harper at finsun.csc.fi
Fri Jan 15 05:41:16 EST 1993
>From: schwartz at latour.cs.colorado.edu (Mike Schwartz)
>Subject: Essence prototype announcement
>Message-ID: <1993Jan13.225150.12585 at colorado.edu>
>Sender: schwartz at cs.colorado.edu
>Organization: University of Colorado, Boulder
>Date: Wed, 13 Jan 1993 22:51:50 GMT
Essence is a resource discovery system that exploits file semantics to
index both textual and binary files. Essence generates summaries that
can be used to browse files before retrieving them across slow network
links, as well as space efficient indexes. Essence understands nested
file structures (such as uuencoded, compressed, "tar" files), and
recursively unravels such files to generate summaries for them. These
features allow Essence to be used in a number of useful settings, such
as anonymous FTP archives. The prototype generates WAIS-compatible
indexes, allowing WAIS users to take advantage of the Essence indexing
WAIS users can try Essence using the ".src" file enclosed below. This file
also describes where to get the prototype source code and a paper about this
Darren Hardy and
Dept. of Computer Science
Univ. of Colorado - Boulder
:maintainer "hardy at cs.colorado.edu"
"You can use this WAIS server to search and retrieve files from the
anonymous ftp archive on ftp.cs.colorado.edu [18.104.22.168]. We
used Essence, a resource discovery system based on semantic file
indexing, to build the WAIS index for this server. As explained below,
Essence currently only allows the retrieval of file summaries through
WAIS. To retrieve entire files, use anonymous ftp on ftp.cs.colorado.edu.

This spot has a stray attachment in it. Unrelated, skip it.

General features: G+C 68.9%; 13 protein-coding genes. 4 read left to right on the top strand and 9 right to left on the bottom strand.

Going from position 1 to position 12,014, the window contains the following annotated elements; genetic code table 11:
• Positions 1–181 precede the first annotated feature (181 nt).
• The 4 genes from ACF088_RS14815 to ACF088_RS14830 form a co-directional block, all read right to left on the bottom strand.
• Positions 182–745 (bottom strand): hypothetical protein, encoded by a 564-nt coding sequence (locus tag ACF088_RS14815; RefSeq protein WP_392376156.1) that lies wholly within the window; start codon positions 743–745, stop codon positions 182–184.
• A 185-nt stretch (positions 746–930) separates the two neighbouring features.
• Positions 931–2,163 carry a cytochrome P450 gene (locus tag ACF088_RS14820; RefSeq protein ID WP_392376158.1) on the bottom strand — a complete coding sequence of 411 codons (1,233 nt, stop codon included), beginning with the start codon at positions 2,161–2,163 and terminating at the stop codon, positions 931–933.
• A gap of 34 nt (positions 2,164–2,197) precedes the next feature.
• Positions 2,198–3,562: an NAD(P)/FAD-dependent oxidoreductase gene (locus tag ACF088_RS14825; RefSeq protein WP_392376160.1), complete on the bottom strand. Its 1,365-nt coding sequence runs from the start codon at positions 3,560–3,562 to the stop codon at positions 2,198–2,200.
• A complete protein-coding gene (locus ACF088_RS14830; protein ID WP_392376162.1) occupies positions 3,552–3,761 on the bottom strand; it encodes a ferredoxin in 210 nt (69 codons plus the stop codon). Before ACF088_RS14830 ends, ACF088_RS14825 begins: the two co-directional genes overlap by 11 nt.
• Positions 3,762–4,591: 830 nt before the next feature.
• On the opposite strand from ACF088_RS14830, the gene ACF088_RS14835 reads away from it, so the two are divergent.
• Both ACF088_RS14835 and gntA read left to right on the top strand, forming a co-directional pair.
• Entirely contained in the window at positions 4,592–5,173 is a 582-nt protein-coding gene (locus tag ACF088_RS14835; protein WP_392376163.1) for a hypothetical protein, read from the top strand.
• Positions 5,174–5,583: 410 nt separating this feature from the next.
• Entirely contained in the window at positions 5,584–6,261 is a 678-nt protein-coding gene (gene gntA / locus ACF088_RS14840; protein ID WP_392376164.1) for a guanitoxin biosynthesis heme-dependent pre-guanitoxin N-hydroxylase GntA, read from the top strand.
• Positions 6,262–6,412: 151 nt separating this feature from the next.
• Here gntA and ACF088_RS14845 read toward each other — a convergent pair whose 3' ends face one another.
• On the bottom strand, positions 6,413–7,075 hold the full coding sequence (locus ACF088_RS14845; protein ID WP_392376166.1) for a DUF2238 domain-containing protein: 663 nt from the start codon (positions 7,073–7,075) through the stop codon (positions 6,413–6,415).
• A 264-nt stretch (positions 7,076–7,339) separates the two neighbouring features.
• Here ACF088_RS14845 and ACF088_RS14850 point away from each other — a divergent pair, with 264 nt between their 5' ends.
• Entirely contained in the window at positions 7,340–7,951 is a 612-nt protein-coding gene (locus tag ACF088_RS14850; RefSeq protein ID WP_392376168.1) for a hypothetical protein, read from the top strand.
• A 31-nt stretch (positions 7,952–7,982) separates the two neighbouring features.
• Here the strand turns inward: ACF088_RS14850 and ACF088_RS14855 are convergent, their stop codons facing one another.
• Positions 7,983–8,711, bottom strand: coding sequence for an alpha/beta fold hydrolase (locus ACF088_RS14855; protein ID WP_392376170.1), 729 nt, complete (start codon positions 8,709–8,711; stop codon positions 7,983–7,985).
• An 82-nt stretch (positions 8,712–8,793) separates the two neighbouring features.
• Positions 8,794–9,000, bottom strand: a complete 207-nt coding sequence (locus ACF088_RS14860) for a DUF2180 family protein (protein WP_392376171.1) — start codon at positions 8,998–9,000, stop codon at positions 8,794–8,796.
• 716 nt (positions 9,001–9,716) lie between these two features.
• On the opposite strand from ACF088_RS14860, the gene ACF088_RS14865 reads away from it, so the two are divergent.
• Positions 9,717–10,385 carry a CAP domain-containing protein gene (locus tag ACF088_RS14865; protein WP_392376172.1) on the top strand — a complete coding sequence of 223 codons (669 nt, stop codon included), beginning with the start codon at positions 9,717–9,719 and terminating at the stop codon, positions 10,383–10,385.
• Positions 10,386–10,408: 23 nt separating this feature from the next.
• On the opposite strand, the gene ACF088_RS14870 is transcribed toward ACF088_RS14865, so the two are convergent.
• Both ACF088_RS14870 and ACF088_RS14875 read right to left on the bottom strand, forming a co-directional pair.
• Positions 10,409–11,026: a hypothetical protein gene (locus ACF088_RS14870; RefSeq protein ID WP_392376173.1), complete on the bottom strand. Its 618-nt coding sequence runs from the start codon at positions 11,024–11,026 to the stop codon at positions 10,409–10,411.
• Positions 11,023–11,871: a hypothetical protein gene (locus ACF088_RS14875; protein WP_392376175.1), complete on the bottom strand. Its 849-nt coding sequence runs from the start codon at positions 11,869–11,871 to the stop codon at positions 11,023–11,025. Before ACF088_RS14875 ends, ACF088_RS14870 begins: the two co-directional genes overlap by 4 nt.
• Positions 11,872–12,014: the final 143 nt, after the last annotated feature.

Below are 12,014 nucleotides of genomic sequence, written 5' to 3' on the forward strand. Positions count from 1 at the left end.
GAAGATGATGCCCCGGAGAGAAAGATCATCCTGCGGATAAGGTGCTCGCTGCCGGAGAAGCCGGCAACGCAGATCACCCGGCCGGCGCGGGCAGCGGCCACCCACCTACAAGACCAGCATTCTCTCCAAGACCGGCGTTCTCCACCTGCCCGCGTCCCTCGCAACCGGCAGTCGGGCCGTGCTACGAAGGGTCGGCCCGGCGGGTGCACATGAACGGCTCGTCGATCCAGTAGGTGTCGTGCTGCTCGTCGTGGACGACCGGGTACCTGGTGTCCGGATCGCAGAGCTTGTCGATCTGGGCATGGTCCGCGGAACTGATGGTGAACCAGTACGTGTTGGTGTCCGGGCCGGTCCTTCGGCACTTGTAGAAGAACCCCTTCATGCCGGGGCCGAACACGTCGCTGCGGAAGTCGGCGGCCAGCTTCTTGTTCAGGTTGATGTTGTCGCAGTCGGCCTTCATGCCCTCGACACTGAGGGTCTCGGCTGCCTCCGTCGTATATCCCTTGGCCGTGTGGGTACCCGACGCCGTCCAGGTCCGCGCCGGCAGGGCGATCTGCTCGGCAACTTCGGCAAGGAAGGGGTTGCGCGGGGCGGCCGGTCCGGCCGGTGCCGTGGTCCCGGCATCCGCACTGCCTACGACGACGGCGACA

Essence exploits file semantics to index both textual and binary
files. By exploiting semantics, Essence extracts keywords that
summarize a file, and generates a compact yet representative index.
Essence understands nested file structures (such as uuencoded,
compressed, ``tar'' files), and recursively unravels such files to
generate summaries for them. Essence generates indexes that are ten
times smaller than WAIS indexes, but retain the fine-grained
information access that WAIS's full-text indexes provide.
Furthermore, Essence generates WAIS-compatible indexes allowing WAIS
users to make use of Essence's indexing capabilities. This is one of
the ways that the Networked Resource Discovery Project at the
University of Colorado has extended the conceptual paradigm of the type
of information that WAIS handles.
If you would like to learn more about Essence, you can obtain the
source to the Essence prototype and a paper which appears in the 1993
Winter USENIX Technical Conference, San Diego, CA, January 1993,
pp. 361-374. Both the paper and the prototype are available via
anonymous ftp from ftp.cs.colorado.edu in /pub/cs/distribs/essence.
Or search for the keyword 'Essence' using this WAIS server to find all
of the files on ftp.cs.colorado.edu that are related to Essence; you
will find the files for both the paper and the prototype.
This WAIS server was created in December 1992 by Darren R. Hardy and
Michael F. Schwartz as part of the Networked Resource Discovery
Project. You may reach them at the Department of Computer Science,
University of Colorado, Boulder, CO 80309-0430, or via email at
hardy at cs.colorado.edu and schwartz at cs.colorado.edu.
Below is some more information about the WAIS interface to Essence.
Essence exports its indexes through WAIS's search and